ince the Great Recession, the world’s major central banks have responded to every crisis in the equity and credit markets by easing monetary policy—often using extraordinary means—to calm the market’s jitters and prevent the spread of any contagion.
But recent developments suggest that the Federal Reserve, the Bank of Japan and the European Central Bank’s ability to combat faltering economic growth and instability in the credit market has diminished. If the market starts to question the steadying hand of monetary policy, global equity markets could struggle mightily.
Bank of America Merrill Lynch’s Global Financial Stress Index (GFSI) measures the strain in global equity, credit and interbank lending markets; index readings greater than 0.5 suggest extreme levels of stress.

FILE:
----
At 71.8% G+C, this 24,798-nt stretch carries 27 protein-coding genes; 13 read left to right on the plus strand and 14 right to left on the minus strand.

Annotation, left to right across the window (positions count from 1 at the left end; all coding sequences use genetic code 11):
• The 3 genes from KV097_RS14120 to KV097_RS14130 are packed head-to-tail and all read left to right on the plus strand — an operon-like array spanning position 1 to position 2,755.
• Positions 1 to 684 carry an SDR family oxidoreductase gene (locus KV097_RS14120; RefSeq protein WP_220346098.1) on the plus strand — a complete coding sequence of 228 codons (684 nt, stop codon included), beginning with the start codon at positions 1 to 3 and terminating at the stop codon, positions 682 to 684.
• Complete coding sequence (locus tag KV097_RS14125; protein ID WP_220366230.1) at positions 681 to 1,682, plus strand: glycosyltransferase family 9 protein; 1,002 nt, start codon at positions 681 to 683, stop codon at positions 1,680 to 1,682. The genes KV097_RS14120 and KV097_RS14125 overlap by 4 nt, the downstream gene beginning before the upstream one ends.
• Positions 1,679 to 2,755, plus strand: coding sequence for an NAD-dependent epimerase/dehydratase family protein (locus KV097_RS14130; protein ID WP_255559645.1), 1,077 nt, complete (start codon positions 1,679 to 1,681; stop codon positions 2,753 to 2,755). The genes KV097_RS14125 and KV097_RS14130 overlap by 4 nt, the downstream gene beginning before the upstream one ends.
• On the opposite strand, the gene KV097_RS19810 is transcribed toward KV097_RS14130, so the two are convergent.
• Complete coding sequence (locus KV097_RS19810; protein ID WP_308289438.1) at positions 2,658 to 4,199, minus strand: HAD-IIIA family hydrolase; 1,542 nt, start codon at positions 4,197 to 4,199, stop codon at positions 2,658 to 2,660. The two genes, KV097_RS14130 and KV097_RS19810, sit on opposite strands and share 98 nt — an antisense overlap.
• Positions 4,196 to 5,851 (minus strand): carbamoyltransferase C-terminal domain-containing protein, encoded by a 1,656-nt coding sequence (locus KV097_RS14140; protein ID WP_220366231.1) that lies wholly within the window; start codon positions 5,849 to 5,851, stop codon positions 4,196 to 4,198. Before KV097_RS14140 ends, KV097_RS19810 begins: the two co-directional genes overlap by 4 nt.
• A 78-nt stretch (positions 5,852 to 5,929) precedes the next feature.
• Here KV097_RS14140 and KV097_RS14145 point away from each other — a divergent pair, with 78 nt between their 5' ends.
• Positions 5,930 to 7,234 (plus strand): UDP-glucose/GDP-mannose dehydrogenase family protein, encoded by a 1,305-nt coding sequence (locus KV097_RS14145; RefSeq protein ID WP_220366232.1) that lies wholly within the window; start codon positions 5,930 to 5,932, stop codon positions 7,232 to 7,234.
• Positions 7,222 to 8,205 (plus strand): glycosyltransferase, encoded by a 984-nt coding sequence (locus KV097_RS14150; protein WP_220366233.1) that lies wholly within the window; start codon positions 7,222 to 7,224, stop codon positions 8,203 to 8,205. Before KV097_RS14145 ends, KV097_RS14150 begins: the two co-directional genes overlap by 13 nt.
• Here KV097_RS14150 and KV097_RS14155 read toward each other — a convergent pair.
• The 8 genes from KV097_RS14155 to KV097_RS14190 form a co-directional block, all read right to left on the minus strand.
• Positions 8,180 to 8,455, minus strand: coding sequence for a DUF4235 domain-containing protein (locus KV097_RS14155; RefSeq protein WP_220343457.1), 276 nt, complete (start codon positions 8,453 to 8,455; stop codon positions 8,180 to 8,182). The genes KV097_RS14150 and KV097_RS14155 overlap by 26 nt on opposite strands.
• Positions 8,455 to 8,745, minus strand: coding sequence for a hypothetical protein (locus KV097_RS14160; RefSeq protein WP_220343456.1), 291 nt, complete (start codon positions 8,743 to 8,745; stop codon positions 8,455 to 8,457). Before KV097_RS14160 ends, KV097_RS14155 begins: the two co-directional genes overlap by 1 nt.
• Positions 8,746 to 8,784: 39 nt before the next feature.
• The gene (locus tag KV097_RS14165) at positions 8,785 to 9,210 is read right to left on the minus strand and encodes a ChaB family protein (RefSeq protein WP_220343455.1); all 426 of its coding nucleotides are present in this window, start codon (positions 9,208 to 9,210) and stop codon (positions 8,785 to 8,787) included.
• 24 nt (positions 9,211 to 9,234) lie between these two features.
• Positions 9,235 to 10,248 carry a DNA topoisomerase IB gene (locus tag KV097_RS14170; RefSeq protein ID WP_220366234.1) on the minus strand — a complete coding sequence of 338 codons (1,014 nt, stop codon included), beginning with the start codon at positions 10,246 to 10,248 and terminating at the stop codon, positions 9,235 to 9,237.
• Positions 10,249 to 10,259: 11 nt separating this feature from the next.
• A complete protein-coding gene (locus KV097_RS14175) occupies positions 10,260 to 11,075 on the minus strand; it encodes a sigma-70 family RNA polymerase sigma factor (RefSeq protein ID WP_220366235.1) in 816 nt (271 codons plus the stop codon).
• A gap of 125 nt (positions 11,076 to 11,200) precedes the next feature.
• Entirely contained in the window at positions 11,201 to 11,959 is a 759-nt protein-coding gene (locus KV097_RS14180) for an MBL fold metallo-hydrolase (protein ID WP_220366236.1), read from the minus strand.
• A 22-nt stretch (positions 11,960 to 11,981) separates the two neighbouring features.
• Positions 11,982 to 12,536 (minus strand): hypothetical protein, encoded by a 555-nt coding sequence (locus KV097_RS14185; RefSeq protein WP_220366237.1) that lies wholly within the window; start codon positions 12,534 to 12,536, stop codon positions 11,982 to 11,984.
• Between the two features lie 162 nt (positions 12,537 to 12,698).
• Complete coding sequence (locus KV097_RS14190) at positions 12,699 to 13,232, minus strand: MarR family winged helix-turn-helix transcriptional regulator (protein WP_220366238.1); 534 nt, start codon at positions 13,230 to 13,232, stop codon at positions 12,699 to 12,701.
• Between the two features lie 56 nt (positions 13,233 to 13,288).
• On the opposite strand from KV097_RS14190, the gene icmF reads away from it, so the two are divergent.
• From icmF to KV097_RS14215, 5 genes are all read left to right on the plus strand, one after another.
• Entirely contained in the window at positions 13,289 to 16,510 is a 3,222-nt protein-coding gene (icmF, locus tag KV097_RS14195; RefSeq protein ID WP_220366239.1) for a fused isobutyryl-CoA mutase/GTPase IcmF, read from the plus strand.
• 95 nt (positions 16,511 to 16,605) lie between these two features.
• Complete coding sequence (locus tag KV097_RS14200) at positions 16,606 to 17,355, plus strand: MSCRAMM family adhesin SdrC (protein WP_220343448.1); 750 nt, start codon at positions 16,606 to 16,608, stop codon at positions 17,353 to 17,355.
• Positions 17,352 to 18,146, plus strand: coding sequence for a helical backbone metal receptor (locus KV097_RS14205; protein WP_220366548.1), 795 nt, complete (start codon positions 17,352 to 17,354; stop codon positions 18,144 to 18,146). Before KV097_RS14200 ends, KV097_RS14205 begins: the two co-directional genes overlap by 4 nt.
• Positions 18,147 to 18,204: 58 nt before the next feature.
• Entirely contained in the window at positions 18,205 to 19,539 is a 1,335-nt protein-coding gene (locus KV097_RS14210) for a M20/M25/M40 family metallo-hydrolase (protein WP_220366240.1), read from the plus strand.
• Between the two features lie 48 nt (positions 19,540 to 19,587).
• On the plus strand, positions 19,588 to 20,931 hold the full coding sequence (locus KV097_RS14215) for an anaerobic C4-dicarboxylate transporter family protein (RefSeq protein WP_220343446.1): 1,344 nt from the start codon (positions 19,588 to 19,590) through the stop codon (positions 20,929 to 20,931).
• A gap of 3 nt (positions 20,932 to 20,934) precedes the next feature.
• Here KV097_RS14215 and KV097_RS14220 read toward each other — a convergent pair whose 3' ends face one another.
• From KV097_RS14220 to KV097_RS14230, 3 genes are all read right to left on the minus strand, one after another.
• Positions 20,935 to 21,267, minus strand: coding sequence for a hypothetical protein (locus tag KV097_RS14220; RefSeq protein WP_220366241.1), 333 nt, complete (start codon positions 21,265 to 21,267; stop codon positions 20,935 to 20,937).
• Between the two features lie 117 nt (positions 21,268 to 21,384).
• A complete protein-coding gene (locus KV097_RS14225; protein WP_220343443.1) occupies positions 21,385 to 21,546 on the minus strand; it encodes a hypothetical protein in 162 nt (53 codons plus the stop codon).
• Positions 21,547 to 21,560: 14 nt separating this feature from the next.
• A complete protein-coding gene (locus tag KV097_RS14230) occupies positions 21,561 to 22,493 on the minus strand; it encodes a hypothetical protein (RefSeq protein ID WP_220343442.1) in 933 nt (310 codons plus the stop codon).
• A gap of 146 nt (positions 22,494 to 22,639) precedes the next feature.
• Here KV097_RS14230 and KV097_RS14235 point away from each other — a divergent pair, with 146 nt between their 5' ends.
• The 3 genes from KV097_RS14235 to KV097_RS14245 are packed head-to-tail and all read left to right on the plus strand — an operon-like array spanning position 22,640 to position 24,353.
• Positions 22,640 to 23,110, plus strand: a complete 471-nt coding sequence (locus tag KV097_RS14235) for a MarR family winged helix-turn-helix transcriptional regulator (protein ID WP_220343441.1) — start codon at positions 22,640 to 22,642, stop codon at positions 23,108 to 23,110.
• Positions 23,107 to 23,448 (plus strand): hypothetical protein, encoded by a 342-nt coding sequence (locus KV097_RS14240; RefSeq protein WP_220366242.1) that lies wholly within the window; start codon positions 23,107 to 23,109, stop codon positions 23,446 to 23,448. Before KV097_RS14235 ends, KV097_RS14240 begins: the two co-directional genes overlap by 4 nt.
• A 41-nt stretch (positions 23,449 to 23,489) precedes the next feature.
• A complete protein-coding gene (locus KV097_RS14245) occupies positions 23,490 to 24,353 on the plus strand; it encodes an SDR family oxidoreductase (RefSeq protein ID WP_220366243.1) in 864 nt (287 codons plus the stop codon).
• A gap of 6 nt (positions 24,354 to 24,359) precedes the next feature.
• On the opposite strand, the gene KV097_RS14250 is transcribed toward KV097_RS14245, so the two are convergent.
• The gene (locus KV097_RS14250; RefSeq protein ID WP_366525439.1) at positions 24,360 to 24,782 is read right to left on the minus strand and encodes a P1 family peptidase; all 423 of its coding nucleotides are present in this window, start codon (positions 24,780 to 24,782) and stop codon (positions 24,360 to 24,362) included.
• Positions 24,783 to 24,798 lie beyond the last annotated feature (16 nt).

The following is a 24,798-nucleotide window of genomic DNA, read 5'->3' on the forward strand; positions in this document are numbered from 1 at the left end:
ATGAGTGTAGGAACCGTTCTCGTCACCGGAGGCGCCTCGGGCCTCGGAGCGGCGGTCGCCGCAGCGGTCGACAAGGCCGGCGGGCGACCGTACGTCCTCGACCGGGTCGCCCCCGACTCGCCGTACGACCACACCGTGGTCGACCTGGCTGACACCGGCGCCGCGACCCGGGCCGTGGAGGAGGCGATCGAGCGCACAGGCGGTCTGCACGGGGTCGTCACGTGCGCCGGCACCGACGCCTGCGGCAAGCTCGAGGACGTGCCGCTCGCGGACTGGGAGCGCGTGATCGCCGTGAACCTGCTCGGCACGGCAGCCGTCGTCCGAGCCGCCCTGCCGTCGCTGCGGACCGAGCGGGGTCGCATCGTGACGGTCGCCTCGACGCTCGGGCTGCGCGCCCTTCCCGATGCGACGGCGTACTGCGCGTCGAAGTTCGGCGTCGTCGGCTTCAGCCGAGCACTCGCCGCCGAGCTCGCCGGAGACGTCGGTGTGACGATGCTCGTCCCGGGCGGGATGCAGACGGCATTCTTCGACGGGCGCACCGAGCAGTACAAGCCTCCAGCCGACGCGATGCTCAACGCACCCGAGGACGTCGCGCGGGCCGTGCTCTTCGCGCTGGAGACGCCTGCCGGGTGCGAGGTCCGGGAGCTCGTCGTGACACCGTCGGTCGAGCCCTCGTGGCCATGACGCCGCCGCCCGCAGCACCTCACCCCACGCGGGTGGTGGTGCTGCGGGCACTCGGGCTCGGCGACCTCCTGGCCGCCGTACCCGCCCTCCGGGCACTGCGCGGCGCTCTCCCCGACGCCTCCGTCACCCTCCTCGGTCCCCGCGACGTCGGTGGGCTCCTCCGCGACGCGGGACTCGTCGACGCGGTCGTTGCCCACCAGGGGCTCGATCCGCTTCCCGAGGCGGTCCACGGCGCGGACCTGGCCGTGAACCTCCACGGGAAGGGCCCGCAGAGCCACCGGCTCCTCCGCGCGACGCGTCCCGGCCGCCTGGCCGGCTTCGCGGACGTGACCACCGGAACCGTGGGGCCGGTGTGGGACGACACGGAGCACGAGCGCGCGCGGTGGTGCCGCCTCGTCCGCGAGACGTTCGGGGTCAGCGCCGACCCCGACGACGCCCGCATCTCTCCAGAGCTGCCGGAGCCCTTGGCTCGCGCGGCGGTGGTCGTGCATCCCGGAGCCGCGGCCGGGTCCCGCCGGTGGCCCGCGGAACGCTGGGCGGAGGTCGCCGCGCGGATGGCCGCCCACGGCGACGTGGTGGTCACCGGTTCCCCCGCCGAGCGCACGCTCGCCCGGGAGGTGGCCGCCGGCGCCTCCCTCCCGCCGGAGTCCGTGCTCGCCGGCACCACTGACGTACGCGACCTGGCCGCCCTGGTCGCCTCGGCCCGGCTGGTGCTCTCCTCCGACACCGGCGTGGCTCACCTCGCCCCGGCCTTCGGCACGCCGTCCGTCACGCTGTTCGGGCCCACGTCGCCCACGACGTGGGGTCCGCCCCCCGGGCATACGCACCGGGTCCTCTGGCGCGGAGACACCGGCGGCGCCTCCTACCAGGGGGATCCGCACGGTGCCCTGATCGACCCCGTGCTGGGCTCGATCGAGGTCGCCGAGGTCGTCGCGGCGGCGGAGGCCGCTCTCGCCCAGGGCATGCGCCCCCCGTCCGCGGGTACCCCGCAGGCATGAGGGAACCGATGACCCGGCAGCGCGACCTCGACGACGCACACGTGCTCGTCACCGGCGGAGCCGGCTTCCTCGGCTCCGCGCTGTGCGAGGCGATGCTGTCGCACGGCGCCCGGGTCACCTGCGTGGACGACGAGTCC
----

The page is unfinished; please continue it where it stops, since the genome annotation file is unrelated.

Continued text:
The GFSI spiked to 0.85 earlier this month and continues to hover around 0.7—levels last witnessed when the EU sovereign-debt crisis experienced its annual summer flare-up in 2011, 2012 and 2013.
In each instance, the Federal Reserve sought to calm the market with additional quantitative easing and/or reiterating its commitment to keeping interest rates near zero for an extended period. The European Central Bank ultimately resolved the situation through a bond-buying program that helped to support fiscally troubled EU members.
The Bank of Japan also responded with an extraordinary wave of stimulus. In April 2013, Japan’s central bank started its quantitative-easing program, committing to purchase between JPY60 trillion and JPY70 trillion of government bonds and other assets each year. In October 2014, the Bank of Japan upsized this annual target to JPY80 trillion (US$700 billion), equivalent to about 15 percent of the national economy.